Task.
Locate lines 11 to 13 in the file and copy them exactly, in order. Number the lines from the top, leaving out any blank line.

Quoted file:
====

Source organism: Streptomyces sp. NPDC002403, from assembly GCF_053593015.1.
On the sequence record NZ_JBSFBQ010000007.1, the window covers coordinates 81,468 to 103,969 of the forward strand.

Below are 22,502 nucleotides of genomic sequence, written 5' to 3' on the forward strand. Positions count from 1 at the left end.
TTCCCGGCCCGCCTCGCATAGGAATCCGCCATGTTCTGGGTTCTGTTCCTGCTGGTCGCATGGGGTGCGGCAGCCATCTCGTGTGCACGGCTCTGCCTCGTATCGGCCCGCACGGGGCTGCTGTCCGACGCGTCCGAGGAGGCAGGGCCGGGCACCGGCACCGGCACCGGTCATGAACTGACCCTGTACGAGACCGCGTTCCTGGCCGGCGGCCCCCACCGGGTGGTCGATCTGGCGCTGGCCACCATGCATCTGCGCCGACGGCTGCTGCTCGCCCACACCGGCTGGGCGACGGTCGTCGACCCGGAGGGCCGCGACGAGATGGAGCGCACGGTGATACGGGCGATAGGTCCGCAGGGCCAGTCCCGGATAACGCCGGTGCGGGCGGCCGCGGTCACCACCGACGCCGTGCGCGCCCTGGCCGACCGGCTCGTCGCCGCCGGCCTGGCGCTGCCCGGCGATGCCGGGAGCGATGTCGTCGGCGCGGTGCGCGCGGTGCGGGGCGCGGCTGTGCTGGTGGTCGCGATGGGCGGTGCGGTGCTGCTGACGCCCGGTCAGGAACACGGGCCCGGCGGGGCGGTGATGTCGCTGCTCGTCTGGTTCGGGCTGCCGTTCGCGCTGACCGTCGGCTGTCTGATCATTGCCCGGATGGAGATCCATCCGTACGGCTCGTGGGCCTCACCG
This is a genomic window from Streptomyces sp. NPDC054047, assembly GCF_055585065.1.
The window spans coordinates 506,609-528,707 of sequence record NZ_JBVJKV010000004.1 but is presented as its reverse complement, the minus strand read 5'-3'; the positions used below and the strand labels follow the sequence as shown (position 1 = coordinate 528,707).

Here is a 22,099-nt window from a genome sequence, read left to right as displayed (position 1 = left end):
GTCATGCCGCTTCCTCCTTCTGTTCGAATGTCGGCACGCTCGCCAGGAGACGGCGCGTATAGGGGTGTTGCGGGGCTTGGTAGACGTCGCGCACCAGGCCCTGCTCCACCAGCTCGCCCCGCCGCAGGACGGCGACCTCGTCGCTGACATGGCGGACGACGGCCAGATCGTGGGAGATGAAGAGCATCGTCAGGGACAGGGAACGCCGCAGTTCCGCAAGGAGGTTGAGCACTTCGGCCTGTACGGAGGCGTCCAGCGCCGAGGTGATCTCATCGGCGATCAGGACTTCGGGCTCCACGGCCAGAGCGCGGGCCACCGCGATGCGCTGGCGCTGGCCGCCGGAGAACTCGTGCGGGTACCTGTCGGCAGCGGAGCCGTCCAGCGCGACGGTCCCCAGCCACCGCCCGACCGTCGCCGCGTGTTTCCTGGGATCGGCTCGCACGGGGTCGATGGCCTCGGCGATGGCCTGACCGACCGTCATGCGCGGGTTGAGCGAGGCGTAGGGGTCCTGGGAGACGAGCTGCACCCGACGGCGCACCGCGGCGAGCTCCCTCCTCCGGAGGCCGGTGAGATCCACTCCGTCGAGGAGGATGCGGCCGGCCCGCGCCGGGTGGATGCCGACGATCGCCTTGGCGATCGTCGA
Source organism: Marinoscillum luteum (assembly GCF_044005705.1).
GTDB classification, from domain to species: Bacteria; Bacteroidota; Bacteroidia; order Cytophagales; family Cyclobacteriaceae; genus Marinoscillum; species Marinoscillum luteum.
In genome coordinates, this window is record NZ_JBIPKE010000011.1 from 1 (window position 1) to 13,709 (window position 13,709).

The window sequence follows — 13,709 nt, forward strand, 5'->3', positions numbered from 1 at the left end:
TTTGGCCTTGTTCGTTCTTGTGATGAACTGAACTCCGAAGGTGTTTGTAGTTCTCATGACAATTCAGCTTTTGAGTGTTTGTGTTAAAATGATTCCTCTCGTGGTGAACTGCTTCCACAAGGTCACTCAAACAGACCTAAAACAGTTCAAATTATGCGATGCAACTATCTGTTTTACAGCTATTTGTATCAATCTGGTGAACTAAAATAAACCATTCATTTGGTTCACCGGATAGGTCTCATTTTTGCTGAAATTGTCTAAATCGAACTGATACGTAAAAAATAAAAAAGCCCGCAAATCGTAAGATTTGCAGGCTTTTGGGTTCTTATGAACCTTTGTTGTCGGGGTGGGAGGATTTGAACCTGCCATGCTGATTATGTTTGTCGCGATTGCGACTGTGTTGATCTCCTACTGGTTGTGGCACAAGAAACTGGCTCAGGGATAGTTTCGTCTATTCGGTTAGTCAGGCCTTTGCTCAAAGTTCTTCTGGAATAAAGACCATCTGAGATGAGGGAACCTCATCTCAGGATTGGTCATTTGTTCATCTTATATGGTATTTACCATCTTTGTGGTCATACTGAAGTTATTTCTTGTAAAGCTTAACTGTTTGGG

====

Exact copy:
In genome coordinates, this window is record NZ_JBIPKE010000011.1 from 1 (window position 1) to 13,709 (window position 13,709).

The window sequence follows — 13,709 nt, forward strand, 5'->3', positions numbered from 1 at the left end:
TTTGGCCTTGTTCGTTCTTGTGATGAACTGAACTCCGAAGGTGTTTGTAGTTCTCATGACAATTCAGCTTTTGAGTGTTTGTGTTAAAATGATTCCTCTCGTGGTGAACTGCTTCCACAAGGTCACTCAAACAGACCTAAAACAGTTCAAATTATGCGATGCAACTATCTGTTTTACAGCTATTTGTATCAATCTGGTGAACTAAAATAAACCATTCATTTGGTTCACCGGATAGGTCTCATTTTTGCTGAAATTGTCTAAATCGAACTGATACGTAAAAAATAAAAAAGCCCGCAAATCGTAAGATTTGCAGGCTTTTGGGTTCTTATGAACCTTTGTTGTCGGGGTGGGAGGATTTGAACCTGCCATGCTGATTATGTTTGTCGCGATTGCGACTGTGTTGATCTCCTACTGGTTGTGGCACAAGAAACTGGCTCAGGGATAGTTTCGTCTATTCGGTTAGTCAGGCCTTTGCTCAAAGTTCTTCTGGAATAAAGACCATCTGAGATGAGGGAACCTCATCTCAGGATTGGTCATTTGTTCATCTTATATGGTATTTACCATCTTTGTGGTCATACTGAAGTTATTTCTTGTAAAGCTTAACTGTTTGGG